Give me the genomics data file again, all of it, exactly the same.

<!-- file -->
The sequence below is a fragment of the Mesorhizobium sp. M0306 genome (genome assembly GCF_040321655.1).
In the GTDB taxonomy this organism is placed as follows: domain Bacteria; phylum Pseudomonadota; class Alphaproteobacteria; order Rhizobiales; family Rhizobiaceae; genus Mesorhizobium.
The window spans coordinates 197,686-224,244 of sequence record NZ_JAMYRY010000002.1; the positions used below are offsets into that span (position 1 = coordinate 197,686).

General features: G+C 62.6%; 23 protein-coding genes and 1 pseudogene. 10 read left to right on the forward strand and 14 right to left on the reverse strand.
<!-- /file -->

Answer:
The sequence below is a fragment of the Mesorhizobium sp. M0306 genome (genome assembly GCF_040321655.1).
In the GTDB taxonomy this organism is placed as follows: domain Bacteria; phylum Pseudomonadota; class Alphaproteobacteria; order Rhizobiales; family Rhizobiaceae; genus Mesorhizobium.
The window spans coordinates 197,686-224,244 of sequence record NZ_JAMYRY010000002.1; the positions used below are offsets into that span (position 1 = coordinate 197,686).

General features: G+C 62.6%; 23 protein-coding genes and 1 pseudogene. 10 read left to right on the forward strand and 14 right to left on the reverse strand.